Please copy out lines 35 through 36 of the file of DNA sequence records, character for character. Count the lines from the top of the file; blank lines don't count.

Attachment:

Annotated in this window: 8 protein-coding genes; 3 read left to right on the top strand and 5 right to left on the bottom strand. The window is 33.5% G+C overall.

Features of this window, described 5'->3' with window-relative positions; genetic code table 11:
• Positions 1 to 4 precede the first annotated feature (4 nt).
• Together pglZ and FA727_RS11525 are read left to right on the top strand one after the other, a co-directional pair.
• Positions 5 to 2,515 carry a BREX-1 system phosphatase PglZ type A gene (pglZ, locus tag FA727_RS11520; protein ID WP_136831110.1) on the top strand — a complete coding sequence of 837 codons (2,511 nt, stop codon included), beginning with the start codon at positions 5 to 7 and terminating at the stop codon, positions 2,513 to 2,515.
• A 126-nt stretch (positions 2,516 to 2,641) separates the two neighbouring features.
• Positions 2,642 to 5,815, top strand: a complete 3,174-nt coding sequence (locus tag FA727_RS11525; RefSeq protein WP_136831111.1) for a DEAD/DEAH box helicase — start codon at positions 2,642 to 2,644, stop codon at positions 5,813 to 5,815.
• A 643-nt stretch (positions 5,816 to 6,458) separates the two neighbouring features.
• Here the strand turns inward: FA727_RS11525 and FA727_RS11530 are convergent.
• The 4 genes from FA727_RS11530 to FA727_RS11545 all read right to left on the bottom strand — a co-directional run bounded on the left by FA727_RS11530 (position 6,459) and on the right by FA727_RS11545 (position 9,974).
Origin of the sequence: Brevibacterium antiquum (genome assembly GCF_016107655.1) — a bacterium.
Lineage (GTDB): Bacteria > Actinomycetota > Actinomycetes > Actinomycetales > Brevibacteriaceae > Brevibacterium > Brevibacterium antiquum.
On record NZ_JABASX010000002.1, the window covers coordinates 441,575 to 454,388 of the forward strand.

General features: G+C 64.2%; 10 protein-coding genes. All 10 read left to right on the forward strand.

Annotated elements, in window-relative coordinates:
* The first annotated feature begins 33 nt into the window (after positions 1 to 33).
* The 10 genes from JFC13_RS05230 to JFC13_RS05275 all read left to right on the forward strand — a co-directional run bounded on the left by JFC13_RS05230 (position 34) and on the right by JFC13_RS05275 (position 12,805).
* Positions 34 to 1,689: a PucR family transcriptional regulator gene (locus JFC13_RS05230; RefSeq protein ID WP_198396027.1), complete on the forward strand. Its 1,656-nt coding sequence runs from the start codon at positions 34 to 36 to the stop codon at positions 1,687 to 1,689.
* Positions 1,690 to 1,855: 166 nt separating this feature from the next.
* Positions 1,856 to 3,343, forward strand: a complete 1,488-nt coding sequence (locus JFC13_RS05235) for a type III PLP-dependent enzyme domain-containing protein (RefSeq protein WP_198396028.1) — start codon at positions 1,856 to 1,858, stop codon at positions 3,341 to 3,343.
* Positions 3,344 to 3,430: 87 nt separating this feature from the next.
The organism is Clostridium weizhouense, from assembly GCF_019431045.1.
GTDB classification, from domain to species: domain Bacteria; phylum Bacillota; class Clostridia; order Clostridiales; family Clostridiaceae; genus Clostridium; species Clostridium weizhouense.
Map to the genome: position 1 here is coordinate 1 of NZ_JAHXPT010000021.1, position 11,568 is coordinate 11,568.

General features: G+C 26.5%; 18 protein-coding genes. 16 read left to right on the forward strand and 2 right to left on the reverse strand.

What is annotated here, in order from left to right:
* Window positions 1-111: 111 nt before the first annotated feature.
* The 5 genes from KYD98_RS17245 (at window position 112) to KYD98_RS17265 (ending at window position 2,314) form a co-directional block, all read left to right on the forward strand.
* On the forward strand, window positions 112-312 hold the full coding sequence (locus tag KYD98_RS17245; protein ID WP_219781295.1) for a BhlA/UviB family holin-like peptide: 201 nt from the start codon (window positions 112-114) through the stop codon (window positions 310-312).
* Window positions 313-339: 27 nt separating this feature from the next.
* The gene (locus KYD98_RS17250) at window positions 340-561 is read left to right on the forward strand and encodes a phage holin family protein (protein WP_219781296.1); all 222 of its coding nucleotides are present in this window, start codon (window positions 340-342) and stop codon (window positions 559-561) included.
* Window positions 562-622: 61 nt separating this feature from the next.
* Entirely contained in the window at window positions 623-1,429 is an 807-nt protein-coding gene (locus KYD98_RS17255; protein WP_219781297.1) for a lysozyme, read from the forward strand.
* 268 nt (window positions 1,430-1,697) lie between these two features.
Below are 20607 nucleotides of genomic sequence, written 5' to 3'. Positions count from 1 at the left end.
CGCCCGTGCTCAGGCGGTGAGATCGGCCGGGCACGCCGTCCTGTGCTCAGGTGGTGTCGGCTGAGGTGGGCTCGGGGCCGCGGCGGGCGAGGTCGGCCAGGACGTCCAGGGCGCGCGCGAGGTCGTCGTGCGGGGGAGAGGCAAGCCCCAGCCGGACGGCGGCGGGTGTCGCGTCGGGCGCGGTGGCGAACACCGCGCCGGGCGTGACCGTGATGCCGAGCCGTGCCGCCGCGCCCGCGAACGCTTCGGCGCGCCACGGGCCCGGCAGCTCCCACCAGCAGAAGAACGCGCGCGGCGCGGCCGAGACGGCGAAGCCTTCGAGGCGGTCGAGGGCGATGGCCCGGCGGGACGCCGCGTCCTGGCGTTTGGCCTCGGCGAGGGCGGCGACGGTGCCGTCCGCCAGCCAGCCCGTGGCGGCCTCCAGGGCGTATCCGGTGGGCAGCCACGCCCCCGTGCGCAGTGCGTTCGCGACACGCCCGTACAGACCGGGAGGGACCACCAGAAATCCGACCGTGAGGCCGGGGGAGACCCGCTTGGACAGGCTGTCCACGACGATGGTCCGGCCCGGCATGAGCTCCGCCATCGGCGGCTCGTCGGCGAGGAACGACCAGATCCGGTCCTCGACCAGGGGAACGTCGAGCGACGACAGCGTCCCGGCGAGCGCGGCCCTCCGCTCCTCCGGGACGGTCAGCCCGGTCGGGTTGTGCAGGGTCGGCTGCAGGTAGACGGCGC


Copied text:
Below are 20607 nucleotides of genomic sequence, written 5' to 3'. Positions count from 1 at the left end.
CGCCCGTGCTCAGGCGGTGAGATCGGCCGGGCACGCCGTCCTGTGCTCAGGTGGTGTCGGCTGAGGTGGGCTCGGGGCCGCGGCGGGCGAGGTCGGCCAGGACGTCCAGGGCGCGCGCGAGGTCGTCGTGCGGGGGAGAGGCAAGCCCCAGCCGGACGGCGGCGGGTGTCGCGTCGGGCGCGGTGGCGAACACCGCGCCGGGCGTGACCGTGATGCCGAGCCGTGCCGCCGCGCCCGCGAACGCTTCGGCGCGCCACGGGCCCGGCAGCTCCCACCAGCAGAAGAACGCGCGCGGCGCGGCCGAGACGGCGAAGCCTTCGAGGCGGTCGAGGGCGATGGCCCGGCGGGACGCCGCGTCCTGGCGTTTGGCCTCGGCGAGGGCGGCGACGGTGCCGTCCGCCAGCCAGCCCGTGGCGGCCTCCAGGGCGTATCCGGTGGGCAGCCACGCCCCCGTGCGCAGTGCGTTCGCGACACGCCCGTACAGACCGGGAGGGACCACCAGAAATCCGACCGTGAGGCCGGGGGAGACCCGCTTGGACAGGCTGTCCACGACGATGGTCCGGCCCGGCATGAGCTCCGCCATCGGCGGCTCGTCGGCGAGGAACGACCAGATCCGGTCCTCGACCAGGGGAACGTCGAGCGACGACAGCGTCCCGGCGAGCGCGGCCCTCCGCTCCTCCGGGACGGTCAGCCCGGTCGGGTTGTGCAGGGTCGGCTGCAGGTAGACGGCGC